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May 22, 2012
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The business of ice hockey has never been so good

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By Rob Cox
This column appeared in the May 21 edition of Newsweek magazine. The author is a Reuters Breakingviews columnist. The opinions expressed are his own.

It must be killing Gary Bettman to keep so much good news on ice. The National Hockey League is Bettman’s business, and business is the best it has been since he became its commissioner nearly 20 years ago. Thanks to ferocious competition inside the rink and the biggest broadcasting commitment in league history, more Americans are debating the finer points of penalty kills and two-line passes than ever.

May 21, 2012
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JPMorgan loss kicks succession race into high gear

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By Rob Cox
This column appeared in the May 21 edition of Newsweek magazine. The author is a Reuters Breakingviews columnist. The opinions expressed are his own.

A time-honored tradition for handling executive succession on Wall Street is the practice of putting two ferrets in a sack, figuratively speaking. That’s when a bank takes two promising managers and makes them co-heads of the same business. The expectation is that, like two feral mammals clawing each other in the darkness, one will emerge victorious. He will become CEO. The other is named deputy vice chairman of Bolivian equities. JPMorgan has yet to officially haul out the burlap sack, but the $2 billion trading loss it disclosed two weeks ago has accelerated the contest to succeed Jamie Dimon at the top of America’s biggest financial institution.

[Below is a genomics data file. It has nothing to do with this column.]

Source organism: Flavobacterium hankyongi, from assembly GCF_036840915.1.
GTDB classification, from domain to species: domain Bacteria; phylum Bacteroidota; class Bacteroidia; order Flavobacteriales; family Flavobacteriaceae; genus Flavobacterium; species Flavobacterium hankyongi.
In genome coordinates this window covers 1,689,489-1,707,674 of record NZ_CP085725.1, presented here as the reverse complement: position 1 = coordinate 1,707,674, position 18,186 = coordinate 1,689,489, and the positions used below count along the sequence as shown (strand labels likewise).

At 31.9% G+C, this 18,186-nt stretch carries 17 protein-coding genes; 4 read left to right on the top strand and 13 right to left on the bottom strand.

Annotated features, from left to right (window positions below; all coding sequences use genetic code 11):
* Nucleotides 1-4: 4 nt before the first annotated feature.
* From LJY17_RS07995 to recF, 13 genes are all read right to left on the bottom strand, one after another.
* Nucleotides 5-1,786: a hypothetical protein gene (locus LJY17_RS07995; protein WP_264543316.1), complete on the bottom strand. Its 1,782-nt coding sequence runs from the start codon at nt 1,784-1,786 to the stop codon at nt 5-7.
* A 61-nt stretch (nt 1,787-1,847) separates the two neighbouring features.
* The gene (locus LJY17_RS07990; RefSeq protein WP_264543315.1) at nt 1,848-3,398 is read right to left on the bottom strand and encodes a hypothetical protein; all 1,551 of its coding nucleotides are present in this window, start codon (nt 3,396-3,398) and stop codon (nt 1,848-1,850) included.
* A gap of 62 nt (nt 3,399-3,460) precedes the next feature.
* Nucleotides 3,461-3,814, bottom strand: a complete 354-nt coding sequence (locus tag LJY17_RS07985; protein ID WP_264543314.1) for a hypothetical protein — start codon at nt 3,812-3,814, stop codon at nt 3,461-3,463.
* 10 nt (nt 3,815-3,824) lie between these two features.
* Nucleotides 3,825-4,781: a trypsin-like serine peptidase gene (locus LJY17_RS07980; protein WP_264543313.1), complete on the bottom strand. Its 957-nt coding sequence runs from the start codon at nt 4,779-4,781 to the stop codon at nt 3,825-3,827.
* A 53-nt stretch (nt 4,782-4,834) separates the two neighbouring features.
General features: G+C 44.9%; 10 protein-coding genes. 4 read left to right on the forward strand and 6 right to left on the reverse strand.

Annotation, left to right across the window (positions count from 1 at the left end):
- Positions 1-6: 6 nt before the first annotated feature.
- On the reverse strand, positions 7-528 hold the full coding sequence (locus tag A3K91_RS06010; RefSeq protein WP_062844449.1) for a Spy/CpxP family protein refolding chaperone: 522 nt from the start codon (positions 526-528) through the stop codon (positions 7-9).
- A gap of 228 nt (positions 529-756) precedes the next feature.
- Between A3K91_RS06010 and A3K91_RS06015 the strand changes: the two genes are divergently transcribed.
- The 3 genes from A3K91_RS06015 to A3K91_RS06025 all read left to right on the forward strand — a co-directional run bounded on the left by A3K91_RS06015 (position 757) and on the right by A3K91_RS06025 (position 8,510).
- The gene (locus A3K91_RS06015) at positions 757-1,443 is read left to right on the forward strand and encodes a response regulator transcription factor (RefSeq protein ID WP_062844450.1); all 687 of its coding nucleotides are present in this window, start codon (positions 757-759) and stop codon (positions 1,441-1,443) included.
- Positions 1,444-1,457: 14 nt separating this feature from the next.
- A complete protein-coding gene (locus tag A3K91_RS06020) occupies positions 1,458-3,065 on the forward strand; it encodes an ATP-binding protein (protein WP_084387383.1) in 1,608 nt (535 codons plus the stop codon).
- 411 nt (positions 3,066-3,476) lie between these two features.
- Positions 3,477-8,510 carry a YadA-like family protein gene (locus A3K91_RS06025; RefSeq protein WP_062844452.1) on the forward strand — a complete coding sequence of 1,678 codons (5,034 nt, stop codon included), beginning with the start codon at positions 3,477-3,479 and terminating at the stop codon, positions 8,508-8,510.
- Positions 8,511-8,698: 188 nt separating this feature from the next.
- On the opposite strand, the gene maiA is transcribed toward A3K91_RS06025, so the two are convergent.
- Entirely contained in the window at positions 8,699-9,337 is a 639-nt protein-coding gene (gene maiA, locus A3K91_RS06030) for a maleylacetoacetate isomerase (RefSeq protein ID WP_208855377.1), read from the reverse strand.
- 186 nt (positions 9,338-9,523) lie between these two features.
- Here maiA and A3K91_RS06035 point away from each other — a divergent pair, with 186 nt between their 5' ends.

Not that Dimon is leaving anytime soon. His hair may be silver, but he’s only 56 and has every intention of running the place into his 60s. Moreover, the losses from bets on funky derivatives incurred by the chief investment office in London look manageable for a bank that minted a $5.4 billion profit in the first quarter and boasts nearly $200 billion in capital. But as Dimon readily admits, the trades were dumb. They certainly undermined many of his public arguments for resisting additional regulation of the banking industry. As a consequence, the question of who will one day fill Dimon’s wingtips has become a money-industry parlor game.

May 11, 2012
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Dimonfreude is irresistible, but may be dangerous

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By Rob Cox

The author is a Reuters Breakingviews columnist. The opinions expressed are his own. 

It’s easy to sympathize with the collective glee that greeted JPMorgan’s shock revelation of some $2 billion of trading losses. The bank and its chief executive Jamie Dimon have received their long-awaited comeuppance. But this emotion – Dimonfreude, if you will – is dangerous. If one of the few big banks that managed to sidestep most of the credit crisis is proven fallible, confidence in the system itself will be shaken.